Creepy-crawlies

By Melissa Bobbitt

July 9, 2010 4 min read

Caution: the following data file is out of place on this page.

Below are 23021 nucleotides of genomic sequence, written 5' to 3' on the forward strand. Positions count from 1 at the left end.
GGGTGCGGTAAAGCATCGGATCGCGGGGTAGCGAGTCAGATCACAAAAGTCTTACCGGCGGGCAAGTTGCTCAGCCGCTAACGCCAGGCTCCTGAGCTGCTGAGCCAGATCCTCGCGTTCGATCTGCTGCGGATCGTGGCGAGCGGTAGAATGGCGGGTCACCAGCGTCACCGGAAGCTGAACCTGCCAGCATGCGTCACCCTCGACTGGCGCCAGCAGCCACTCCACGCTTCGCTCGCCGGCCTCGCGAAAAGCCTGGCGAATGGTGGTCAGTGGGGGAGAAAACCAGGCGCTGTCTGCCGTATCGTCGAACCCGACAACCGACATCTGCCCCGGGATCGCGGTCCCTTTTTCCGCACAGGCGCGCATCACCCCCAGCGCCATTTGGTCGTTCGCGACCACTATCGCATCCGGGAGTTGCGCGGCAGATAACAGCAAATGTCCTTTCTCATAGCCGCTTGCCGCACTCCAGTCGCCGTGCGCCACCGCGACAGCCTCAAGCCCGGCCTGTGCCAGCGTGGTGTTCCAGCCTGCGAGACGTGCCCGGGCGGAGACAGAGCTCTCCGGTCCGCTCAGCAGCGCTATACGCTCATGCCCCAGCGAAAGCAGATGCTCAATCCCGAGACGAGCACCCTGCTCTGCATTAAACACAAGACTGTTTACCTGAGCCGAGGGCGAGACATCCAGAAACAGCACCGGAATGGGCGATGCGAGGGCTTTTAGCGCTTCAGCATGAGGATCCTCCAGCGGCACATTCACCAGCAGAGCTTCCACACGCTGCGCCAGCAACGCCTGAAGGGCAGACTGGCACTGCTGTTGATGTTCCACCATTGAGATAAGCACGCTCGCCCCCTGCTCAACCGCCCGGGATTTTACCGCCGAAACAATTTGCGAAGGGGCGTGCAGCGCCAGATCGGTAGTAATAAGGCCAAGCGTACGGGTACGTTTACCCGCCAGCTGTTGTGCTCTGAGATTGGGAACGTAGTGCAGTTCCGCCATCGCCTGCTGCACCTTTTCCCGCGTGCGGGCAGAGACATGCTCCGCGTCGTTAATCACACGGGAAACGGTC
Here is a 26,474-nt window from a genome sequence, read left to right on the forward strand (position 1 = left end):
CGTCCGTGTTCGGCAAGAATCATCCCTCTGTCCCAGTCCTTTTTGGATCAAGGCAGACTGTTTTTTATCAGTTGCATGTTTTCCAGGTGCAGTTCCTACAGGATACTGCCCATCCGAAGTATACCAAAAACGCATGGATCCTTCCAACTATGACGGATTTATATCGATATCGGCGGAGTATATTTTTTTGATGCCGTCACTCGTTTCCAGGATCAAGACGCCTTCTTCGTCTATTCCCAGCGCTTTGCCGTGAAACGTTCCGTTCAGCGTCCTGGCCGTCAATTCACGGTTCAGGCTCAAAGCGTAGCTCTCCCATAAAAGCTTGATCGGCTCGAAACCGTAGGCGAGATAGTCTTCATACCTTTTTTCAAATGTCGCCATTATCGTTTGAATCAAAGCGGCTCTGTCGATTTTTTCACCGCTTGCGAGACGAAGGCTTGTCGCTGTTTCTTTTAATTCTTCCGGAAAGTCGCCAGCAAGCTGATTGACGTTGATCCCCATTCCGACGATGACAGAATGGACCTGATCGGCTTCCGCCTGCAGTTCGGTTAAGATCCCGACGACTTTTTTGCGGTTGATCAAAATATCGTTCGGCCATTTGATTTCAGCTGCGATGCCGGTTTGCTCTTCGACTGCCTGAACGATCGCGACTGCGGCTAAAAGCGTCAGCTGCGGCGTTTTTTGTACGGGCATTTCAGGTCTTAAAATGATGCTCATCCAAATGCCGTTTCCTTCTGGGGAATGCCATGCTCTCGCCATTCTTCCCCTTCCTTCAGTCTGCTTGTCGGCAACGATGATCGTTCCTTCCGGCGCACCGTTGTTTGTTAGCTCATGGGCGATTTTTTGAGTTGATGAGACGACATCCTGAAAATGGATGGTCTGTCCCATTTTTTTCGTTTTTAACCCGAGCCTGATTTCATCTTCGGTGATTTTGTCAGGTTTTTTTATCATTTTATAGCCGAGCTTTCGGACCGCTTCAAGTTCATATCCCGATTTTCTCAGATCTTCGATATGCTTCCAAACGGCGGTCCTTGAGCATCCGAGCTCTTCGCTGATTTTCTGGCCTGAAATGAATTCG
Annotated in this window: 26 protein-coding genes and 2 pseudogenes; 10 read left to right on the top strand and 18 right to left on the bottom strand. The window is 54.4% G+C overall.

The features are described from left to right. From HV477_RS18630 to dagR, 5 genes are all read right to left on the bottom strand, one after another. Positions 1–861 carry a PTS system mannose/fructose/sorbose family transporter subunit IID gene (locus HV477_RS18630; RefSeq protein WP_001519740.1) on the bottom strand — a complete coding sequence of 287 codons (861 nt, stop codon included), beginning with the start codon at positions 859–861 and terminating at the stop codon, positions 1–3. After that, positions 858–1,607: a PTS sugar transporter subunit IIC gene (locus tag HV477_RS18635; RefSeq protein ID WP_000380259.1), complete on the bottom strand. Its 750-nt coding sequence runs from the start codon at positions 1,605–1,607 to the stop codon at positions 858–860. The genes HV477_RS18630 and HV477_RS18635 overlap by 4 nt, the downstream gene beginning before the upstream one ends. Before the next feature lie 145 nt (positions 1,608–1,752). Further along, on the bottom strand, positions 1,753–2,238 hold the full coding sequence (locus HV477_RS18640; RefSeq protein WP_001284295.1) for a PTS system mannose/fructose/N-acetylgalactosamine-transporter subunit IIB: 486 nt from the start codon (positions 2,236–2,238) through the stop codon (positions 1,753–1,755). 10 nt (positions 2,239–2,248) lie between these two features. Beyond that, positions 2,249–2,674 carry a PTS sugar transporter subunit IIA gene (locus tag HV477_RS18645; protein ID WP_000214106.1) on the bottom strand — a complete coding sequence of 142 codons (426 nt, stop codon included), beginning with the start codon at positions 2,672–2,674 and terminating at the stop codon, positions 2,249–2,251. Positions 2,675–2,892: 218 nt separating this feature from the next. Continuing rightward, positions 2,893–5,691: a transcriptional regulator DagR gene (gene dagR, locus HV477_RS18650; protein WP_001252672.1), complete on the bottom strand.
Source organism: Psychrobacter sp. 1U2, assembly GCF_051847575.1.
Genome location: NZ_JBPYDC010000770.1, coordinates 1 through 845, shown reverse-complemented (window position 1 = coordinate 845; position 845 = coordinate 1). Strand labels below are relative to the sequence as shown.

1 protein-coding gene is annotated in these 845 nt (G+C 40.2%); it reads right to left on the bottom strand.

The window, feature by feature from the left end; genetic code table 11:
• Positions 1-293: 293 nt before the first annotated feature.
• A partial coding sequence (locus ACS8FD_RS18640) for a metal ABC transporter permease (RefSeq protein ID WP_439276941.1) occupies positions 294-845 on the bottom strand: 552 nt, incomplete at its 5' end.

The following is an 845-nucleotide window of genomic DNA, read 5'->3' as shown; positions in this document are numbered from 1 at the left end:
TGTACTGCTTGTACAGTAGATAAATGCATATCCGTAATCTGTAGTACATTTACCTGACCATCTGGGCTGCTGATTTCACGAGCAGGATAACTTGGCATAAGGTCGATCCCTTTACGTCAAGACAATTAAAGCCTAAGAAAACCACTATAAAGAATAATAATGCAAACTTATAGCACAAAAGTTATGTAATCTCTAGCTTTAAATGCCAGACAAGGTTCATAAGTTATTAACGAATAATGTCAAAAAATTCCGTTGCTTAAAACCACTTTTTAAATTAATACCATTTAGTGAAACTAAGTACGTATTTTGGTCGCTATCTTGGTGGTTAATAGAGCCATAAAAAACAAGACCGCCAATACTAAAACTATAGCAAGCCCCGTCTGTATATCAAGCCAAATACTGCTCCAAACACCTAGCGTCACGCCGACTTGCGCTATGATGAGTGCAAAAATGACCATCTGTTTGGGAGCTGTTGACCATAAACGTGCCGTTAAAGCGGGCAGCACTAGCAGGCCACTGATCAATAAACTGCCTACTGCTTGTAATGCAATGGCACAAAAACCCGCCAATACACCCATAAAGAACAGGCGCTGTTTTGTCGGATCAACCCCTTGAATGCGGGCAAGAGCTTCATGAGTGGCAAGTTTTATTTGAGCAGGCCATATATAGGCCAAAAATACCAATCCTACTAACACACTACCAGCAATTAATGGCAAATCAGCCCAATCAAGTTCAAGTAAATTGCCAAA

It's nice to have someone else admire the hard work and care you put into your home garden -- but not when they've got exoskeletons and multiple legs and show their appreciation by chomping on your prized plants. But even though insects often get lumped in one big pesky category, many of these critters, you may be surprised to find, are quite helpful. Once you discover the right balance between "good" and "bad" bugs, your garden will flourish like never before. Your first step in properly ridding your flora of unwanted creatures is to determine whether your little visitors are indeed harmful. "Wicked Plants" author Amy Stewart urges restraint in killing insects solely based on their menacing appearances. "Earwigs are not terribly harmful, and in fact, they will eat aphids and the eggs of certain other insects, so they might actually help keep other creatures in check," Stewart says. Earwigs are considered "natural enemies," a type of predator that will eradicate the true baddies for you. Other types of "good" bugs are pollinators -- such as bees, which aid in the reproduction and growth of one's flowers and crops -- and decomposers, such as earthworms, which digest soil and rotted roots and turn them into nutrients. Experts recommend that gardeners with arachnophobia grin and bear it; spiders are beneficial, too. They'll catch and eat just about any insect that may be plaguing your plot. So, who are the culprits to watch out for? Master Gardener Emma Connery recently wrote in the Contra Costa Times (Calif.) that aphids, mealybugs, flies, mites, grasshoppers and wasps are particularly troublesome. These little fellas will chew leaves, desecrate the soil, suck out a plant's nutrients or eat the "good" bugs that are crucial to a garden's ecosystem. There are many ways to regulate the "bad" insect population. Stewart says one way of preventing pests is to observe which plants survive the onslaught each season. Those that tend to get "bugged" are removed from her collection and traded for something more resistant. For a proactive approach, you can do what Susan E. Webb of the University of Florida does: pluck bigger pests off the plants and drown them in soapy water. That way, only the problem critter is harmed, and your garden -- not to mention your family and pets -- go unscathed. If an insect problem is more severe, consider sprays and fogging. Rene Rivera, an assistant manager of a Home Depot store, suggests fogging -- typically dispensed from a gunlike canister containing aerosol propellants. "It gets down among all the crevices," Rivera says. Effective foggers run in the $50-$70 range, such as the Bonide 420 Fog-Rx or the Burgess 1443, but may not be available in all states because of varying insecticide laws. Foggers and other chemically based methods may be harmful to children, pets or "good" bugs. So a whole new market of organic pest control has blossomed as of late. Rivera says that products containing cinnamon or rosemary oil extracts are useful repellants that won't poison the environment. Also touted by gardening gurus are sprays made of pyrethrum (extracted from daisies and used to knock down caterpillars, larvae and beetles) and neem (a tree seed that slows the feeding cycles of caterpillars, beetles and moths). As you would with all treatments, be sure to follow the instructions carefully. Your garden can be a harmonious place, as long as you know with which insects to harmonize!COPYRIGHT 2010 CREATORS.COM

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